Starting in the 2021-22 school year, Stoughton will no longer be in the same conference as Oregon for all sports.
The Badger Conference principals and athletic directors announced Monday, Sept. 30, a conference realignment plan for all sports except football that would go into effect in the 2021-22 school year.
The conference will realign with an East/West format, according to a release from the conference. Stoughton is being placed in the Badger East Conference’s South Division and Oregon in the Badger West’s South Division.
Football has a separate realignment plan that changed schools in the Badger, Big Eight and Rock Valley conferences. The plan will take effect next fall.
“It wasn’t about what would be the best for Stoughton,” Stoughton athletic director Mel Dow said. “We did it for the overall well-being of the conference. Some power may shift a little bit. There is a lot of competitive balance in the 16 teams in the conference and it ebbs and flows. I don’t think how you split it will make a great difference for all teams across the board.”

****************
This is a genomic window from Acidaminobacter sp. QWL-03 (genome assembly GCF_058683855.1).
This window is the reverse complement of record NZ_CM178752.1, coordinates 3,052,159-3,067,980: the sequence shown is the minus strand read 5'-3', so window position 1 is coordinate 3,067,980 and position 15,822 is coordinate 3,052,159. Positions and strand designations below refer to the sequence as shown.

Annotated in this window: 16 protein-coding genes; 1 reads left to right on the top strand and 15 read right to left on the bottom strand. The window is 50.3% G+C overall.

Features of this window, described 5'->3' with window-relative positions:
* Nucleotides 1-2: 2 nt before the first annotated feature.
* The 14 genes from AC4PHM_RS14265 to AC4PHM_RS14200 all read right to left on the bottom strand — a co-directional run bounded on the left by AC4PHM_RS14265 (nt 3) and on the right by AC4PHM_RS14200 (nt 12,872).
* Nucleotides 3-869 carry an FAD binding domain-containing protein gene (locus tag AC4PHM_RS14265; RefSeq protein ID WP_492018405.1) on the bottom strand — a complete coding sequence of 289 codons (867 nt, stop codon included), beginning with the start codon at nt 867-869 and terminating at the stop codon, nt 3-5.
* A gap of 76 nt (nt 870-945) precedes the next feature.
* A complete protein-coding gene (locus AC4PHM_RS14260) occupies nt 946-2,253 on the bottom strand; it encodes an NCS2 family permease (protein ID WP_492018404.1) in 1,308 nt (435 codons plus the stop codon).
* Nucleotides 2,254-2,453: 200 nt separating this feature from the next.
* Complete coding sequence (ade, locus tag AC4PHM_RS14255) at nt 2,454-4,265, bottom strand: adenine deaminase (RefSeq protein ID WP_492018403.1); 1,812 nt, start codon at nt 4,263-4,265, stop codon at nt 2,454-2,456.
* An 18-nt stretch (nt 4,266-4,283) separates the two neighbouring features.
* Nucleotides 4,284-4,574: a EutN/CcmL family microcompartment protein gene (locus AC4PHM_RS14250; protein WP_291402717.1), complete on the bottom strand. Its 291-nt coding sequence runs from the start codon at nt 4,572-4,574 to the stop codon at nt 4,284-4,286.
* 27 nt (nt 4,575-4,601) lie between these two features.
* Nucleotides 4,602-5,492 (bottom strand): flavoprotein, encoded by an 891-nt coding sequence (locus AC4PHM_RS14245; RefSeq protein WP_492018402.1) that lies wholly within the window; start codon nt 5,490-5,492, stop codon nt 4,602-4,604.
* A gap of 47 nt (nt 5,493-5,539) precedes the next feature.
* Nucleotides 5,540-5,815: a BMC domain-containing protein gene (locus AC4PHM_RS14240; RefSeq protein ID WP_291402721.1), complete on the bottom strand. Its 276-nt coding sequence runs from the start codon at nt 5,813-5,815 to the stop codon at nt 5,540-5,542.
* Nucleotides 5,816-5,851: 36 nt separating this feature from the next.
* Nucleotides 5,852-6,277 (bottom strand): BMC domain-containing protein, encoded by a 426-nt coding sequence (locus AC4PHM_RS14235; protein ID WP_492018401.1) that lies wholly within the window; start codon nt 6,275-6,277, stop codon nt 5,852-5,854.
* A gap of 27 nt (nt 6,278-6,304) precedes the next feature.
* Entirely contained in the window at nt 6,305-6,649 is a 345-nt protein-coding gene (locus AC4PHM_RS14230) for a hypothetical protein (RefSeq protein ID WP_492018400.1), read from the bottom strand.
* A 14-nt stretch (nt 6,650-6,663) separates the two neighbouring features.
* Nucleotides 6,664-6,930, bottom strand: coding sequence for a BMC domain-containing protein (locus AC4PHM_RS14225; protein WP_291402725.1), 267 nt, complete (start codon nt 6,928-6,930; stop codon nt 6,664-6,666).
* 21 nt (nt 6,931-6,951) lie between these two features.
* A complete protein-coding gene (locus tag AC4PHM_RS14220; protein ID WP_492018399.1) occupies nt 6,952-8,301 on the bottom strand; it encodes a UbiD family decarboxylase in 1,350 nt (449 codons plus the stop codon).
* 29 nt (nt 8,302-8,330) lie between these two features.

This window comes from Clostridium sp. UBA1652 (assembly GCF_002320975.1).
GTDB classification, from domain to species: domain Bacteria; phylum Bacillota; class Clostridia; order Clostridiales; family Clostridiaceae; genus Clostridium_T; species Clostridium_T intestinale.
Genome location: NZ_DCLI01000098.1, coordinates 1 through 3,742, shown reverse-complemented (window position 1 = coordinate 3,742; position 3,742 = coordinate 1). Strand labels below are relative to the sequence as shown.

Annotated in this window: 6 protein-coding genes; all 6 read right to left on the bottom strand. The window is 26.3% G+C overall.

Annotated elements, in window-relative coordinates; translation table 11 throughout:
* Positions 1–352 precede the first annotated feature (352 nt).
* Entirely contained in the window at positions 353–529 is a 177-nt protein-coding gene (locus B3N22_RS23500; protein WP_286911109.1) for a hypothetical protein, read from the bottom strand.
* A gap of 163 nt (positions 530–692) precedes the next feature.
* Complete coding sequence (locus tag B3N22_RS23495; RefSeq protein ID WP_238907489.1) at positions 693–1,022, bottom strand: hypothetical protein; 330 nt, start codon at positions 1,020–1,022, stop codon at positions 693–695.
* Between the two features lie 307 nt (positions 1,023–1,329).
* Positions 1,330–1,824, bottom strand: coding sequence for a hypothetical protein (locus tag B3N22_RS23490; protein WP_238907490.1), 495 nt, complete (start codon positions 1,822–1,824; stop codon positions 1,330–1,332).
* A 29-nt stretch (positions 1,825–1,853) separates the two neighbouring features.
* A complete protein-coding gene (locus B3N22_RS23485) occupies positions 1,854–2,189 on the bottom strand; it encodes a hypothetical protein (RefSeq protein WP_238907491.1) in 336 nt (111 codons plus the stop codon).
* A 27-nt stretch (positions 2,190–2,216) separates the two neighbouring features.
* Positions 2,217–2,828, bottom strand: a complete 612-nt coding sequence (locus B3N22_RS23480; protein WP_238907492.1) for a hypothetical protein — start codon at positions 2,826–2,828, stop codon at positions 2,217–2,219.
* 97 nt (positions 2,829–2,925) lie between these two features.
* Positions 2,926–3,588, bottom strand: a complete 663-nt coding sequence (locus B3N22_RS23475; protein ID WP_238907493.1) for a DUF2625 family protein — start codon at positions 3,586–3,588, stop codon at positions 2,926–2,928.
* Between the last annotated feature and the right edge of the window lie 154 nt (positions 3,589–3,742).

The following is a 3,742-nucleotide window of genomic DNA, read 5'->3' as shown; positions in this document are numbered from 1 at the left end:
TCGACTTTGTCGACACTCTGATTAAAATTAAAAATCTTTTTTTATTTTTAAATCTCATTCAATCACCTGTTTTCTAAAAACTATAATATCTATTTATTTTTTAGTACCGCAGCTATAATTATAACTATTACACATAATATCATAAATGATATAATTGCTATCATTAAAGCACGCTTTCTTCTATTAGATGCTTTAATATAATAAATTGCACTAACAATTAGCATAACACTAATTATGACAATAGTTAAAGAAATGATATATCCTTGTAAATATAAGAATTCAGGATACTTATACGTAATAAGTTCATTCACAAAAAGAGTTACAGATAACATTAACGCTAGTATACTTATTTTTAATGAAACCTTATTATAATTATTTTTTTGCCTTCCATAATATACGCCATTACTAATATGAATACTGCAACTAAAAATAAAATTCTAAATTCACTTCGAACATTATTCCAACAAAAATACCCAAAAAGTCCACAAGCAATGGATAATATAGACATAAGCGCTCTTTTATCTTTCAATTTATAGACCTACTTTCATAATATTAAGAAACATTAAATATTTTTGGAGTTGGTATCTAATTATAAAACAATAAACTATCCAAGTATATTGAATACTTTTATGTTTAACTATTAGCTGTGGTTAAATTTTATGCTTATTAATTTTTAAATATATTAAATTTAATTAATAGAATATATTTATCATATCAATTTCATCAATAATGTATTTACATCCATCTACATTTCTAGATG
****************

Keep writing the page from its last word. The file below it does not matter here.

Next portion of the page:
When Watertown and Beaver Dam joined the Badger Conference in 2017, the principals voted to re-examine conference alignment after two years.
The conference principals in the fall of 2018 directed the athletic directors to review the alignment, taking into account geographic locations, the distance each school travels, school size and competitive balance.
In spring 2019, the athletic directors proposed an East/West Division format. That proposal was approved by the principals at their April meeting.
The rationale behind the move is that the East/West alignment creates a more equitable distribution of total miles traveled throughout the conference, according to the release. Reduced travel on school nights was a priority to minimize missed class time for student-athletes.
Dow said a study showed that splitting the conference East/West and into North and South divisions reduced travel for outlier schools like Monroe, Watertown, Reedsburg, Watertown and Beaver Dam.
The East/West Divisions better aligns schools, according to enrollment with the East containing seven of the eight “large” schools and the West containing seven of the eight “small” schools. Oregon and Fort Atkinson are the exceptions.
“I think we will still be strong in some programs and looking to improve in others,” Dow said.
Over the course of this year, athletic directors will create scheduling concepts to utilize the four-school divisional format, aligning it to the specific scheduling details for each sport.